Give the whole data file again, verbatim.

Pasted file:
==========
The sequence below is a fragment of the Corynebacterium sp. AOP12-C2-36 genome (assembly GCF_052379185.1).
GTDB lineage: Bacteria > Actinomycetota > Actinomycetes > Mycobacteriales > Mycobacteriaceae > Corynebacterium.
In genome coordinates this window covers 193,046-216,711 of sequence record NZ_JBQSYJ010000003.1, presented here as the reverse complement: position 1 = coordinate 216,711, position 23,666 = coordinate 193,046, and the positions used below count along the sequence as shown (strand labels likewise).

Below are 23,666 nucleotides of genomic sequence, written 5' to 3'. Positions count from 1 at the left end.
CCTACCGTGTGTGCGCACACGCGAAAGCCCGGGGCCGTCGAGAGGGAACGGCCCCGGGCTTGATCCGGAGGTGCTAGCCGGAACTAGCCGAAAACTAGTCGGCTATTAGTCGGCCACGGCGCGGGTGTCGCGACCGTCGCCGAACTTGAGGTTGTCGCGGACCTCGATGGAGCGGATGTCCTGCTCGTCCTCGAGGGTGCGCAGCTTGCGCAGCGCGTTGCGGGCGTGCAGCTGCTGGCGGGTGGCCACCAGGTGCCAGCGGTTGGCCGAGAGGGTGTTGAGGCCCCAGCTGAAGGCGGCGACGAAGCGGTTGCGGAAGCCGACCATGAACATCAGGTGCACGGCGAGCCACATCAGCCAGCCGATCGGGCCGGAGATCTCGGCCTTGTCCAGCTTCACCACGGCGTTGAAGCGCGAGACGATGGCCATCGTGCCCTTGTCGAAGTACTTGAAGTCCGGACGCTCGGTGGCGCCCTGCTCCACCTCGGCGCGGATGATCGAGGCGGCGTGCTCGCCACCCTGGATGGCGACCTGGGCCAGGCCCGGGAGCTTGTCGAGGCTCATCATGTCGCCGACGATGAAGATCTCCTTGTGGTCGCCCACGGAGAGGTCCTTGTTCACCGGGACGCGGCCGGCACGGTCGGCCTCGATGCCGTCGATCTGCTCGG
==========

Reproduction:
The sequence below is a fragment of the Corynebacterium sp. AOP12-C2-36 genome (assembly GCF_052379185.1).
GTDB lineage: Bacteria > Actinomycetota > Actinomycetes > Mycobacteriales > Mycobacteriaceae > Corynebacterium.
In genome coordinates this window covers 193,046-216,711 of sequence record NZ_JBQSYJ010000003.1, presented here as the reverse complement: position 1 = coordinate 216,711, position 23,666 = coordinate 193,046, and the positions used below count along the sequence as shown (strand labels likewise).

Below are 23,666 nucleotides of genomic sequence, written 5' to 3'. Positions count from 1 at the left end.
CCTACCGTGTGTGCGCACACGCGAAAGCCCGGGGCCGTCGAGAGGGAACGGCCCCGGGCTTGATCCGGAGGTGCTAGCCGGAACTAGCCGAAAACTAGTCGGCTATTAGTCGGCCACGGCGCGGGTGTCGCGACCGTCGCCGAACTTGAGGTTGTCGCGGACCTCGATGGAGCGGATGTCCTGCTCGTCCTCGAGGGTGCGCAGCTTGCGCAGCGCGTTGCGGGCGTGCAGCTGCTGGCGGGTGGCCACCAGGTGCCAGCGGTTGGCCGAGAGGGTGTTGAGGCCCCAGCTGAAGGCGGCGACGAAGCGGTTGCGGAAGCCGACCATGAACATCAGGTGCACGGCGAGCCACATCAGCCAGCCGATCGGGCCGGAGATCTCGGCCTTGTCCAGCTTCACCACGGCGTTGAAGCGCGAGACGATGGCCATCGTGCCCTTGTCGAAGTACTTGAAGTCCGGACGCTCGGTGGCGCCCTGCTCCACCTCGGCGCGGATGATCGAGGCGGCGTGCTCGCCACCCTGGATGGCGACCTGGGCCAGGCCCGGGAGCTTGTCGAGGCTCATCATGTCGCCGACGATGAAGATCTCCTTGTGGTCGCCCACGGAGAGGTCCTTGTTCACCGGGACGCGGCCGGCACGGTCGGCCTCGATGCCGTCGATCTGCTCGG